The scent of wood is also prevalent, making this one a very complex and intriguing alloy that can be worn by both sexes who are willing to try something different.

Prayer though only being able to do so much, Jasmin would have to leave the mosque behind her as well. On to the streets through the souk she would bypass the rich reddish yellow of saffron and the dark brown of clove, dates and raisins wrinkling up in the heat, the proximity of numerous human bodies in all their olfactory glory, but also the smells of Maysoon and Zamani. Both of these are completely lovable, simple creations encompassing pleasing and agreeable notes that are more traditional and acceptable by a Western idiosyncrasy.
Maysoon is a light golden liquid with the playful, pretty, juicy smell of roses and violet leaves, with a fruity touch, insinuating perhaps the added use of damascones (which are naturally occurring in rose anyway); a sweet concoction for a young lady that is smiling behind her chador/yashmak, hinting with kholed eyes at a desire for private frivolity expressed by the background of some sandalwood oil. I see a street vendor trying to sell this to Jasmin herself, only to be rejected politely, and being asked for something for her young daughter instead.
Enter Zamani, a yellowish oil of lightness and zing that is owed to expressed peel of lemon coupled with the sharp note of petigrain perhaps, smelling like squashed lemon leaves, with pepper and another spicy note (which sadly eludes me), soaring into uplifting octaves of lightness and air, cutting through the heat of the Arabian landscape. I can very well see her buying that last one and her daughter smiling while playing dress-up in the small mirror on the stucco-ed wall. I see even her brother stealing drops of it when going out to flirt the veiled young ladies with his eyes.

As she would make her way through the market streets, tourists browsing and forgetting to haggle with the locals, she would change the itinerary to pass through less crowded places, allowing herself to glimpse through windows, catching women darning their husbands’ socks, children playing with frogs or chasing pitiful, dirty little dogs, men smoking the narguilé in silence lost in reverie, even a young bride getting dressed in the best cloth affordable by the family, anointed with Haneen al-Qulub in eager preparation. This oil of rich yellow was one of my favourites. I could see why the delicate young bride would wear it; soft, powdery, like a classic aldehydic perfume, rather sweet but not too much, it has the fizzy rush of someone embarking on an exciting adventure, oblivious to possible trouble; optimistic yet grounded with a little suede note hiding a budding sexuality. The more one wears it, the more it blends in to the natural smell of skin baked in the sun, imperceptible, yet still there, sensual and feminine, warm and inviting.

Diverting her eye and the melancholy such a sight would naturally produce in a woman who entered an arranged marriage, Jasmin would carry on to the little sweet shop in the edge of the town, in close proximity to her youth’s would-be-lover who had remained only the stuff of dreams and what-ifs all these years.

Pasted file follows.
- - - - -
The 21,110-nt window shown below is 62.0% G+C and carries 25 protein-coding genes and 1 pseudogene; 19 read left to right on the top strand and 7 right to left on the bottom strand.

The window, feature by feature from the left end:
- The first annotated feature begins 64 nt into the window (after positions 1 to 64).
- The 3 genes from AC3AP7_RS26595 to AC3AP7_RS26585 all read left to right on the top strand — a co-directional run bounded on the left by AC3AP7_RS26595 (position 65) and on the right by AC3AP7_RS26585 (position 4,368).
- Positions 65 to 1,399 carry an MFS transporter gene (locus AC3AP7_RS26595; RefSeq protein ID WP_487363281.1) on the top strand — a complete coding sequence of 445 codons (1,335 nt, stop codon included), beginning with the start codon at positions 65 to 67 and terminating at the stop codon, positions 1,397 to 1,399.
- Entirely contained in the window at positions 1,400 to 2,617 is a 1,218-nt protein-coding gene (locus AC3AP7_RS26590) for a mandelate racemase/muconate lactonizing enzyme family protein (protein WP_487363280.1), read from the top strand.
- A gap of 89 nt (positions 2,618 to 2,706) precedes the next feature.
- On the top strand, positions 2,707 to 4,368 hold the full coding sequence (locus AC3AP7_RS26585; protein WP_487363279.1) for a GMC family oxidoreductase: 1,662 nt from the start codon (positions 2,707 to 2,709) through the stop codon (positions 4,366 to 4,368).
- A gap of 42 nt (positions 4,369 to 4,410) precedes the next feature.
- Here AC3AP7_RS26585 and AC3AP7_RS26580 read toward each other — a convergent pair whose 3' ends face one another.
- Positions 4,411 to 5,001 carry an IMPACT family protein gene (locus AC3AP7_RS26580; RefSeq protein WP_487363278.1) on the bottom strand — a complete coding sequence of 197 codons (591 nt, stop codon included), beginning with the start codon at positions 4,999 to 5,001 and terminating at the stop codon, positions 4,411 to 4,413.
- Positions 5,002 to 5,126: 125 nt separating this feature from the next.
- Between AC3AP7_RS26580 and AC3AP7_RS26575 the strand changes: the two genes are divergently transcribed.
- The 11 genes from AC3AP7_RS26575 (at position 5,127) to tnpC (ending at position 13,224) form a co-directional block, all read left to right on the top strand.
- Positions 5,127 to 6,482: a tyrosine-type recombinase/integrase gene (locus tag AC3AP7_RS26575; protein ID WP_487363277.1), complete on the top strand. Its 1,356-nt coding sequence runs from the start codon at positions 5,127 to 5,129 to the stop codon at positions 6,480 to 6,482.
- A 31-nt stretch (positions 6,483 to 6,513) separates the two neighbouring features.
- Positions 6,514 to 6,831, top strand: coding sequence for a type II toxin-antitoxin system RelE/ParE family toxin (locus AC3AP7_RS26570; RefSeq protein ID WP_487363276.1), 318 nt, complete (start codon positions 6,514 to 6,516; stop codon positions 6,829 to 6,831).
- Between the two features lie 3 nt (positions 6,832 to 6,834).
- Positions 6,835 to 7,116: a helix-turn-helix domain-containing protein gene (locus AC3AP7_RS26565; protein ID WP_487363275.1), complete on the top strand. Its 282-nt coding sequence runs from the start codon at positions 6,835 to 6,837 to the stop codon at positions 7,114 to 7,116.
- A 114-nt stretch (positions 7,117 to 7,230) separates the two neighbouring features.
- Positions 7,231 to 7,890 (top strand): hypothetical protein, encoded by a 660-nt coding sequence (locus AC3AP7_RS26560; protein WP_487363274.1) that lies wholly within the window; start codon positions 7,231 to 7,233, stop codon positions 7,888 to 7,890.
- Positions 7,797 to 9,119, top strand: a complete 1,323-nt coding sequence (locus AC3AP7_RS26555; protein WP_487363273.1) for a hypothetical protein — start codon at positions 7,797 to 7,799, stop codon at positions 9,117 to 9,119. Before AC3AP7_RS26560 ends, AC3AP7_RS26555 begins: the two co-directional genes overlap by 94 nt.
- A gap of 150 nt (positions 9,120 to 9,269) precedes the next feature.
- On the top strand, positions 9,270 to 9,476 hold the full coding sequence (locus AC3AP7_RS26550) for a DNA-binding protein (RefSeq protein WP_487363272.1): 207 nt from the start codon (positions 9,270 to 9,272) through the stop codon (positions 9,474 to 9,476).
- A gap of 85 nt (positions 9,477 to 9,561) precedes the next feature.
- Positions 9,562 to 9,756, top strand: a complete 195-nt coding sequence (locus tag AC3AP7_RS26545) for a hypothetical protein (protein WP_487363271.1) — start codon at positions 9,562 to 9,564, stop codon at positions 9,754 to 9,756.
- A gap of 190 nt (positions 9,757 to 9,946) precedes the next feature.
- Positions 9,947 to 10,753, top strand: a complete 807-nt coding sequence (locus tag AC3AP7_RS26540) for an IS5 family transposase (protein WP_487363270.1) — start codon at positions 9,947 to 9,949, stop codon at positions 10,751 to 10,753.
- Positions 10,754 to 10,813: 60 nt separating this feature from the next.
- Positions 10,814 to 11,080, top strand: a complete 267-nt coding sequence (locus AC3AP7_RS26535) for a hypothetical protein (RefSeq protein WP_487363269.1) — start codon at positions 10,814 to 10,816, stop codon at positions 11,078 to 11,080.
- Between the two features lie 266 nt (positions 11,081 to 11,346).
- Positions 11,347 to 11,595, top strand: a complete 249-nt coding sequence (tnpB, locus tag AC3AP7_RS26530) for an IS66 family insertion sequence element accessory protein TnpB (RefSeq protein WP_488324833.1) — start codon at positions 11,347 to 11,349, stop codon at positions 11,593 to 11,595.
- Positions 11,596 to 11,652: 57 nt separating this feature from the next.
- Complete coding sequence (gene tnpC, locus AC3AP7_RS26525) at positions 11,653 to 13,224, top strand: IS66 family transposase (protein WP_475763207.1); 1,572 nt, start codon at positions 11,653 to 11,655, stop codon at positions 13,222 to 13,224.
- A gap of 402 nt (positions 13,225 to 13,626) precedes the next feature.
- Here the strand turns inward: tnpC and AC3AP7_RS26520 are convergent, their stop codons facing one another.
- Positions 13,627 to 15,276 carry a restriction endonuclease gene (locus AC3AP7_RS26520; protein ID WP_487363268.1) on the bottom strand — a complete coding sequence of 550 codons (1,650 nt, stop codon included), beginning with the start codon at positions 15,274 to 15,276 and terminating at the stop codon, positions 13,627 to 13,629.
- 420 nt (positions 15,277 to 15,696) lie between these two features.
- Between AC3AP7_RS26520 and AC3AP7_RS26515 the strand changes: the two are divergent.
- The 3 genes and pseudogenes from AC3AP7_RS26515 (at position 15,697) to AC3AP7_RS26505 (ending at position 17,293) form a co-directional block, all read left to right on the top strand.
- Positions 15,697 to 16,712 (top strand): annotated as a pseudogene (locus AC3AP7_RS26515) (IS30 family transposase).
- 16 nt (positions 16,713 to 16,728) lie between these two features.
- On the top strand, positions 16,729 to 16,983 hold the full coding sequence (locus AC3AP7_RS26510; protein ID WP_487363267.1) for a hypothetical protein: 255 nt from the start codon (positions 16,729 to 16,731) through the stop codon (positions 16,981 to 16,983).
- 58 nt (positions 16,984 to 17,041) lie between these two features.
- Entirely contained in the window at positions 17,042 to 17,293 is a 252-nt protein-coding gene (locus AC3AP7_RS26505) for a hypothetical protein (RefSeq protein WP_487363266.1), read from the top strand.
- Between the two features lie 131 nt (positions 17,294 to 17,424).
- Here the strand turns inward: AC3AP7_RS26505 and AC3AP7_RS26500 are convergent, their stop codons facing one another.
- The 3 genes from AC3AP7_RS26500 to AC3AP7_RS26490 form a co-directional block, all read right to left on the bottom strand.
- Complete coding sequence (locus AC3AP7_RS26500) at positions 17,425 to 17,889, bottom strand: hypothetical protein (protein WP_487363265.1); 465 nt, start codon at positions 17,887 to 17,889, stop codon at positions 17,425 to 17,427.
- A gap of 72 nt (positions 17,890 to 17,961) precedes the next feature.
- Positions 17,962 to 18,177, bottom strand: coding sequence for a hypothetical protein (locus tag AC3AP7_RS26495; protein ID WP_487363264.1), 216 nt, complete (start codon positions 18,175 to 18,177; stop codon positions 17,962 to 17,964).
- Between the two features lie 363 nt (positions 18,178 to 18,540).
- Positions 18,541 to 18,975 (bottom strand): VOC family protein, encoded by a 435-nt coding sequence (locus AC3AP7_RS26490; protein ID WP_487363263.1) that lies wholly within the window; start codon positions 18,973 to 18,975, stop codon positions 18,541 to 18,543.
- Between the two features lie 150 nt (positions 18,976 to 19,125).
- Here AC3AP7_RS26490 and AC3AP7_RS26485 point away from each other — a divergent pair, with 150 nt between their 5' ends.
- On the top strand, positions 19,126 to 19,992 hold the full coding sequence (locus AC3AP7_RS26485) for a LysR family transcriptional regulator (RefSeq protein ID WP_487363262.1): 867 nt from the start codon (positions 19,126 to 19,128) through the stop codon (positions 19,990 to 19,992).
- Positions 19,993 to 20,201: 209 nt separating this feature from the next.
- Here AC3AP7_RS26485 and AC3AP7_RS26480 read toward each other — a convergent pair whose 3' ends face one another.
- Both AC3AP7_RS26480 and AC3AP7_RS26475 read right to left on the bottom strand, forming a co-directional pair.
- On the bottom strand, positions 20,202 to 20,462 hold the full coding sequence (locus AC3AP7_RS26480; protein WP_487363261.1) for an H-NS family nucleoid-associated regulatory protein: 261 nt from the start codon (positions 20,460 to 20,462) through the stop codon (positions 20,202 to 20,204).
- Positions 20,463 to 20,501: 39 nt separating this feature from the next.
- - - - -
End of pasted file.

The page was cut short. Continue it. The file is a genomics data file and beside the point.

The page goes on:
There she would purchase local variation loukhoums, smelling sweetly a bit like Mokhalat al Sed’ae. The white-gold of the liquid is watery like the airy flower-water of diluted neroli in the recipe of loukhoums, almondy like their flavour, rosy like the powderiness dusting sugar leaves on the palate, with the innocence of a white rose, like cherry pits in maraschino, yet not exactly gourmand in the sense we are accustomed to, neither exactly like loukhoum, but I wanted to fit this anyway I guess.
I liked the perfume oil a lot, I have to admit.

(By the way, to make loukhoums according to my recipe, one
would need 2 cups sugar, 1/8 teaspoon salt, ½ cup hot water,all of which one
would boil to thick syrup. One would then need to mix 2 tablespoons powdered
gelatin in ½ cup water separately and after a while add it to the hot syrup. To
that one would add ½ cup orange juice or flower water, 2 tablespoons lemon
juice, optionally 2/3 cup almond whites -roasted and cut coarsely- and ½
teaspoon bitter almond or rose essence. One would then pour into a wide pan,
refrigerate for 6 hours and when firm cut in little squares and roll onto
dusting sugar.)

Armed with loukhoums, to sweeten bitter memories of involuntary parting for the second time, Jasmin would call upon Karim (the imaginary name I devised for the ill man). He would be alone, deserted, with only a nurse to look after him. His tired face would alight upon finding out who the matronly lady was. Years had passed so quickly, only to stall in illness now.
After a few exchanges, he would direct her silently to an old chest of drawers squeaking when used. It smelled of aged Oudh. Old, musty, mouldy, the way a cold crypt would smell hiding bones of the holy or the unholy, it didn’t even matter by then… The dark thick oil that was named after that precious wood (which also comes by the name of oud, aoudh, aloewood or agarwood ) is dark brown, a singular colour for a perfume oil. Unusual and unfriendly, it would be very hard to wear alone, as if demons were festering a tortured body. And yet, it is an ingredient of so many fine perfumes it makes one wonder how the demonic can be rendered sublime.
In the words of Françoise Sagan:
"Doesn't perfume derive its beauty from that sensation of a time that doesn't
flow, but soars? Everything in this world is but smoke.”

To the bottom drawer, unused for years it seemed, under numerous yellowed papers she unearthed a little box; bright vermillion and purple. Inside it a man’s once-upon-a-time perfumed handkerchief holding a dried up remnant of a rose, smelling the way Taif smells. Rather musty and chypré, it has the vicious colour of absinthe, the green fairy of the damned poets’ soul. Its bitterness and mysterious smoky leather envelops the floral, its musty like vetiver background is reminiscent of the eponymous liquor too in its controversial reputation.

She instantly knew. That was her parting gift, her memento. No words were necessary. The long journey home awaited her.

I don’t know if “the taste of cherry” could save a desperate man’s life. It seems unlikely. It could certainly enrich a woman’s experience however and I am honoured I tasted it through that imaginary woman thanks to Spadefoot’s generosity.